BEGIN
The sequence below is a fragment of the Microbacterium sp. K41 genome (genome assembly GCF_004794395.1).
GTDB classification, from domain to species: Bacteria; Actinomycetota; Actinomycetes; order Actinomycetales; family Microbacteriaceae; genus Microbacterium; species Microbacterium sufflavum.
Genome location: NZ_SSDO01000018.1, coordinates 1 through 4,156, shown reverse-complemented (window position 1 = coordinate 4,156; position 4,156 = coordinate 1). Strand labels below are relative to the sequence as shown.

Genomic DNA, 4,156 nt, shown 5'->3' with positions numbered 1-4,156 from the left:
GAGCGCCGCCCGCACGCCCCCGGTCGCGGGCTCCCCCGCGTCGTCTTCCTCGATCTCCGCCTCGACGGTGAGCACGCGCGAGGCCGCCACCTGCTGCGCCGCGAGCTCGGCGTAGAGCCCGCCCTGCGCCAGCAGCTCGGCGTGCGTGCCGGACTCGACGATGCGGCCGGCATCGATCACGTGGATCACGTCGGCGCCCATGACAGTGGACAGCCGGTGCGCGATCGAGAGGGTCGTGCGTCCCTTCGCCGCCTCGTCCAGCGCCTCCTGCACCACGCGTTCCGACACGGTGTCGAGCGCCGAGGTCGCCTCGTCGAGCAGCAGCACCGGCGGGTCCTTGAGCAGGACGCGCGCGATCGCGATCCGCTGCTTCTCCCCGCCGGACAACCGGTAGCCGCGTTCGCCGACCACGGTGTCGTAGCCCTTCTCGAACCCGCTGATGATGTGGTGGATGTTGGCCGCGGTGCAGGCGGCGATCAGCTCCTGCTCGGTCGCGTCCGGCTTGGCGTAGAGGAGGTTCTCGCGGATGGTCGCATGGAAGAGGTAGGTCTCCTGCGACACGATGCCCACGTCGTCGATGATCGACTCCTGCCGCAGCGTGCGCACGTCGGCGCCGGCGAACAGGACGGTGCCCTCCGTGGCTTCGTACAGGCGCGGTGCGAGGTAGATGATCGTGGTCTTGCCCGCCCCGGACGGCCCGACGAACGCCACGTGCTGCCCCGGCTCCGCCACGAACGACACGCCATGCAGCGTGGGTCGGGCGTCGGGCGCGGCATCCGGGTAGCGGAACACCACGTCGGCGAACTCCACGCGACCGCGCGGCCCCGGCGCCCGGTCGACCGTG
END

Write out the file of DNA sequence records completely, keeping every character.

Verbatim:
The sequence below is a fragment of the Microbacterium sp. K41 genome (genome assembly GCF_004794395.1).
GTDB classification, from domain to species: Bacteria; Actinomycetota; Actinomycetes; order Actinomycetales; family Microbacteriaceae; genus Microbacterium; species Microbacterium sufflavum.
Genome location: NZ_SSDO01000018.1, coordinates 1 through 4,156, shown reverse-complemented (window position 1 = coordinate 4,156; position 4,156 = coordinate 1). Strand labels below are relative to the sequence as shown.

Genomic DNA, 4,156 nt, shown 5'->3' with positions numbered 1-4,156 from the left:
GAGCGCCGCCCGCACGCCCCCGGTCGCGGGCTCCCCCGCGTCGTCTTCCTCGATCTCCGCCTCGACGGTGAGCACGCGCGAGGCCGCCACCTGCTGCGCCGCGAGCTCGGCGTAGAGCCCGCCCTGCGCCAGCAGCTCGGCGTGCGTGCCGGACTCGACGATGCGGCCGGCATCGATCACGTGGATCACGTCGGCGCCCATGACAGTGGACAGCCGGTGCGCGATCGAGAGGGTCGTGCGTCCCTTCGCCGCCTCGTCCAGCGCCTCCTGCACCACGCGTTCCGACACGGTGTCGAGCGCCGAGGTCGCCTCGTCGAGCAGCAGCACCGGCGGGTCCTTGAGCAGGACGCGCGCGATCGCGATCCGCTGCTTCTCCCCGCCGGACAACCGGTAGCCGCGTTCGCCGACCACGGTGTCGTAGCCCTTCTCGAACCCGCTGATGATGTGGTGGATGTTGGCCGCGGTGCAGGCGGCGATCAGCTCCTGCTCGGTCGCGTCCGGCTTGGCGTAGAGGAGGTTCTCGCGGATGGTCGCATGGAAGAGGTAGGTCTCCTGCGACACGATGCCCACGTCGTCGATGATCGACTCCTGCCGCAGCGTGCGCACGTCGGCGCCGGCGAACAGGACGGTGCCCTCCGTGGCTTCGTACAGGCGCGGTGCGAGGTAGATGATCGTGGTCTTGCCCGCCCCGGACGGCCCGACGAACGCCACGTGCTGCCCCGGCTCCGCCACGAACGACACGCCATGCAGCGTGGGTCGGGCGTCGGGCGCGGCATCCGGGTAGCGGAACACCACGTCGGCGAACTCCACGCGACCGCGCGGCCCCGGCGCCCGGTCGACCGTG